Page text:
Tuesday, 17 July 2012

Self Defense - Cross Hand Grab

A basic cross hand grab position

ere’s a method of practising self defense techniques against close in, personal attacks - start from the finger tips and work your way through all the possible attacks right up to a very close bear hug or choke.

A finger grasp, hand grasp, wrist grasp, forearm grasp, elbow, upper arm and shoulder, etc. - progressively - until there isn’t an inch left between you and the attacker.

We actually did that one evening with my Karate teacher, Sensei Monty Guest. (Traditional Karate is rich in joint locks, throws and takedowns). He started with the hands and worked his way up the arm. The class lasted over 1 ½ hours - and we never repeated a technique. But then again, that man has so much knowledge!

Some of the most common techniques in the martial arts are defenses against a cross hand wrist grab.

I’d like to look at one of the most popular of these. I believe it’s found in every martial art from Kempo to Tai Chi.

In the past I’ve shown techniques that require little or no practise. In this case, if it’s just a basic attack where the attacker grabs your wrist from the front, you may get away with a few hours of practise - especially if you combine this technique with the usual claw, palm heel and elbow strikes that I’ve mentioned before.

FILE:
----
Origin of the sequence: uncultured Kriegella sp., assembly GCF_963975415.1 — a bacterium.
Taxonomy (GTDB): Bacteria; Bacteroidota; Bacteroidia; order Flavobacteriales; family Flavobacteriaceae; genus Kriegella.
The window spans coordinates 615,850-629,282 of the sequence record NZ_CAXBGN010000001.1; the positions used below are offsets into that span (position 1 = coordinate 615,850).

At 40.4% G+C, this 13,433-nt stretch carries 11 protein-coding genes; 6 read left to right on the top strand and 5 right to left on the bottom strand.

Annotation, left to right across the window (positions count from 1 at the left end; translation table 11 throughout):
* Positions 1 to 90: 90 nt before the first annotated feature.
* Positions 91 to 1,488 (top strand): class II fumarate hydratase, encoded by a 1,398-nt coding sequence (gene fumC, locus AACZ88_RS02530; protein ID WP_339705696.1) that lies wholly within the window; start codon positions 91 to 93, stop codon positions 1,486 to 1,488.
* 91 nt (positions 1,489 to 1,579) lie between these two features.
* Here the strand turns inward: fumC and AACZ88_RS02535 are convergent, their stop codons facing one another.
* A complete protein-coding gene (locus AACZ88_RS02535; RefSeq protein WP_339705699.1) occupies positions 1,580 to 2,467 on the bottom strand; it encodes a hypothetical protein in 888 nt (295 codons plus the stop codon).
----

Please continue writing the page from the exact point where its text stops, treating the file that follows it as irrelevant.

But if you want the type of instant joint-snapping at incredible high speed found in Praying Mantis Kung Fu where the attacker comes away with a destroyed wrist, then hours turn into months of practise. And the practise attacks on your wrist come at you from dozens of angles, over and over again, until the technique becomes a fluid, high speed weapon.

Trap the attacker's hand and kick

1.  The attacker grasps your right wrist with his right hand.

2.  Trap his hand by placing your left palm on the back of his right hand. Perform a right front kick to his knee or groin.

Circle your right hand around from underneath

3.  Maintaining your hold, circle your right hand clockwise from underneath.

Maintain your position close to your body

4.  Keep your arms close to your own body. That enables you to use the strength and stability of the entire body from the legs up instead of relying only on the muscles of the hands and forearm.

Twist his arm foreward and down

5.  Grasp his right wrist with your right hand and twist his  hand, wrist and forearm forward and down.

Your final hand position

Some martial artists can “pick” an attacker’s hand out of the air (like catching flies) and trap his hand in this type of a lock - while shifting forward, backward or sideways. I’ve had students trap one attacker in this lock and use his body as an obstacle against 2 or 3 other attackers.

Once you’ve gone beyond the basics, it’s a very adaptable technique, excellent for a variety of situations!

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